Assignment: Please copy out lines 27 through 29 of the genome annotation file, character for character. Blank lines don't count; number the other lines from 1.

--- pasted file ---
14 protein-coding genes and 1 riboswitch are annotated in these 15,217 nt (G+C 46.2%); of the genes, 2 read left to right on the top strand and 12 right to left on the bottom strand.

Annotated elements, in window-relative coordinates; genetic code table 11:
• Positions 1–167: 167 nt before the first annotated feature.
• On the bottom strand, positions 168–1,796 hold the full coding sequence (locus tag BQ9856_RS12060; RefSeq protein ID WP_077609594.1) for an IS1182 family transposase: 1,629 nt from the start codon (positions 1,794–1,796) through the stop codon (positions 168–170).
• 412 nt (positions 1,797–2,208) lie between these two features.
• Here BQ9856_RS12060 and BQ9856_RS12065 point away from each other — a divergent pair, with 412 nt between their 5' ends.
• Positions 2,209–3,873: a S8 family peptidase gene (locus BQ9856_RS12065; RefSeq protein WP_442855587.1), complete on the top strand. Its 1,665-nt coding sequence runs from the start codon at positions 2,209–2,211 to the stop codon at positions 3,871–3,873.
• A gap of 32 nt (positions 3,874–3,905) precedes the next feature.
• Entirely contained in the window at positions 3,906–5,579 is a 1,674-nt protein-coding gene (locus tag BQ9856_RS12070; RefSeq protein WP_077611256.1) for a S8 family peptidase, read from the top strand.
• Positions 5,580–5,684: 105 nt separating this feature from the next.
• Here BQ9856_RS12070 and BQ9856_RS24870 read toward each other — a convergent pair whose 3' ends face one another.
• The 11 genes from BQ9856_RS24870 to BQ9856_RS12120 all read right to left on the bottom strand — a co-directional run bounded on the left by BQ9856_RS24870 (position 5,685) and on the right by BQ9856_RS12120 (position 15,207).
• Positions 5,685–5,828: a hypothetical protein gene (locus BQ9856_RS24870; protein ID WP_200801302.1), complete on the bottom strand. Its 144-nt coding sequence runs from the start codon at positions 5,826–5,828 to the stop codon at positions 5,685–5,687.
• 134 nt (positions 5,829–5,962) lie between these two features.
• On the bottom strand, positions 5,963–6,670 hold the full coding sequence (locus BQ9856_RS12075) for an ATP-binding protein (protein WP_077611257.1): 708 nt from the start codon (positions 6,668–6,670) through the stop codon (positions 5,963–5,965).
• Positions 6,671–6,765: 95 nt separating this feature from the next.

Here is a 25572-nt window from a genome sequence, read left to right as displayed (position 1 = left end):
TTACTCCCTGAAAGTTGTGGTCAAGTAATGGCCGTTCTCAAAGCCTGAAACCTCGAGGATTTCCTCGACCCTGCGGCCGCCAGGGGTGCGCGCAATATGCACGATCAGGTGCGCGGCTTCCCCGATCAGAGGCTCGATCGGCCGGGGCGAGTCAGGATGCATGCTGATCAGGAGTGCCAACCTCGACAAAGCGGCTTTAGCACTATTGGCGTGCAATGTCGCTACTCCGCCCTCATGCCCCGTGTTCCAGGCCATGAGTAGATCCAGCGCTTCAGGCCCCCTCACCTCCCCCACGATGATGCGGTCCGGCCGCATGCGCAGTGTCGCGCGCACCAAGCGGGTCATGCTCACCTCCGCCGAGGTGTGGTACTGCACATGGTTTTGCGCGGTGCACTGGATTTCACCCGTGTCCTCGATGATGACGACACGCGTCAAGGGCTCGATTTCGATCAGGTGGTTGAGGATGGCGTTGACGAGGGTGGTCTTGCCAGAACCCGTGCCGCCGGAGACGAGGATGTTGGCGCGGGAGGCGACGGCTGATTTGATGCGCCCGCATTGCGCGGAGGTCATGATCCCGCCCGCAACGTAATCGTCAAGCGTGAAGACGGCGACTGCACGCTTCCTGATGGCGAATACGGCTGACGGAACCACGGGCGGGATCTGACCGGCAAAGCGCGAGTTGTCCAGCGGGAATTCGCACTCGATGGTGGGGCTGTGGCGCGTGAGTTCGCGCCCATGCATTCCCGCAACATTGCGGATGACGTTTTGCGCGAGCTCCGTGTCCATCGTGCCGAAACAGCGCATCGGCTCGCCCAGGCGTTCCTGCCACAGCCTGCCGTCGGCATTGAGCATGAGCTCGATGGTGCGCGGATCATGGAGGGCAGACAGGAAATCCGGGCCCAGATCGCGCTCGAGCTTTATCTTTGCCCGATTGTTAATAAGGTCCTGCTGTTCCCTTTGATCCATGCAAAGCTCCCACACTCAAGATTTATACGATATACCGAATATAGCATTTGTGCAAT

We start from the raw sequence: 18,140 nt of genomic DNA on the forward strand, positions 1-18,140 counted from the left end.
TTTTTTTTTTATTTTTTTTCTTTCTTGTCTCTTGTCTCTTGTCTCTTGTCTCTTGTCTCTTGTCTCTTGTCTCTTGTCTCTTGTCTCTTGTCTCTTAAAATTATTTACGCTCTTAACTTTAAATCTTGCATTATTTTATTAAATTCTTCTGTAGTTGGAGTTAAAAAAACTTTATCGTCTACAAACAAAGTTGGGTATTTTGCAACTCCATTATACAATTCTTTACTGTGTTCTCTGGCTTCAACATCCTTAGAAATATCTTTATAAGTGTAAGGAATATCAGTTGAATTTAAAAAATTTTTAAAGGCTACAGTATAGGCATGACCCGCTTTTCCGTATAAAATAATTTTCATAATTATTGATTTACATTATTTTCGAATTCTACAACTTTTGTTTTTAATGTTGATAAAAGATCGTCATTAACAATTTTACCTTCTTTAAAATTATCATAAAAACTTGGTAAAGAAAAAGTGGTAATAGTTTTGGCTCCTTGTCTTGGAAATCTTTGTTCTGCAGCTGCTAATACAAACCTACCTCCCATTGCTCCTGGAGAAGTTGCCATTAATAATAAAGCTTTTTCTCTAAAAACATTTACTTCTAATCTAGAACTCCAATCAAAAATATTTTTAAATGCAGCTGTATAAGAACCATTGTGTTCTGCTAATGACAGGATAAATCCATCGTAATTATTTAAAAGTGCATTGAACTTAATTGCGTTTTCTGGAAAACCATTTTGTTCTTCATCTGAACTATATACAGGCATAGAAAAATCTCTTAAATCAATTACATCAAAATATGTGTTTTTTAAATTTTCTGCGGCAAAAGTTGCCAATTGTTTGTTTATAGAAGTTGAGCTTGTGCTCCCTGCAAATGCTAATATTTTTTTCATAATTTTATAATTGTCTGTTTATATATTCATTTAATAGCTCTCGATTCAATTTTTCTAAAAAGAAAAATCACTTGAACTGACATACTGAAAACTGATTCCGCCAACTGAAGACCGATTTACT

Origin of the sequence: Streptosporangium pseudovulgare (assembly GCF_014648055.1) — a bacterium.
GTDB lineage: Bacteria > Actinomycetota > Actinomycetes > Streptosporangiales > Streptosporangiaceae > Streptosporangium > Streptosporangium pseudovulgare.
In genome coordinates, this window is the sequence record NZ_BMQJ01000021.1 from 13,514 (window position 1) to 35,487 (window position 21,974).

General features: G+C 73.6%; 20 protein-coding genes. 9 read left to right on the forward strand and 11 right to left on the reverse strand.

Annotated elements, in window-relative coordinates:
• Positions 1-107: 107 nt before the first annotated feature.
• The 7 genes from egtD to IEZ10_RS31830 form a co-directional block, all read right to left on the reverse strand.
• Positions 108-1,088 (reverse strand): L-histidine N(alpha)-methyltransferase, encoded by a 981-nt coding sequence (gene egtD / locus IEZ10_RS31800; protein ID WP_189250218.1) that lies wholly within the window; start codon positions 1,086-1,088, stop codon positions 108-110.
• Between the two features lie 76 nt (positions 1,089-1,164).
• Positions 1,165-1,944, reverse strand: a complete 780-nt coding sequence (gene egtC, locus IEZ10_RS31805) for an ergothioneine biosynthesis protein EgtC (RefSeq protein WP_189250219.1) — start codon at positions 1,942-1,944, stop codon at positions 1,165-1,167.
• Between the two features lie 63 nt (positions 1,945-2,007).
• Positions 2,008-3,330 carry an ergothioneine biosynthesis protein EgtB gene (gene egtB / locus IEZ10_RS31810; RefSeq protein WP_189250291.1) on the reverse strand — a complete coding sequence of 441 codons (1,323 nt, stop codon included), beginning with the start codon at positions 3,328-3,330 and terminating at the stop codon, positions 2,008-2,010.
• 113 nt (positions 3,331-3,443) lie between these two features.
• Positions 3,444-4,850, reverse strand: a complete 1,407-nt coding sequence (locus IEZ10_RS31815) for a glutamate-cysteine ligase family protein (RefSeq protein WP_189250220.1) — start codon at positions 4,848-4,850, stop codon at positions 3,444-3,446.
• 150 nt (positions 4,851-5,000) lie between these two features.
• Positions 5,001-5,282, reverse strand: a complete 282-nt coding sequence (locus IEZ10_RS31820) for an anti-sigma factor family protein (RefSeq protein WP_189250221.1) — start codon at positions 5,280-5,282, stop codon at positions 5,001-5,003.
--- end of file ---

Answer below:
• The 7 genes from egtD to IEZ10_RS31830 form a co-directional block, all read right to left on the reverse strand.
• Positions 108-1,088 (reverse strand): L-histidine N(alpha)-methyltransferase, encoded by a 981-nt coding sequence (gene egtD / locus IEZ10_RS31800; protein ID WP_189250218.1) that lies wholly within the window; start codon positions 1,086-1,088, stop codon positions 108-110.
• Between the two features lie 76 nt (positions 1,089-1,164).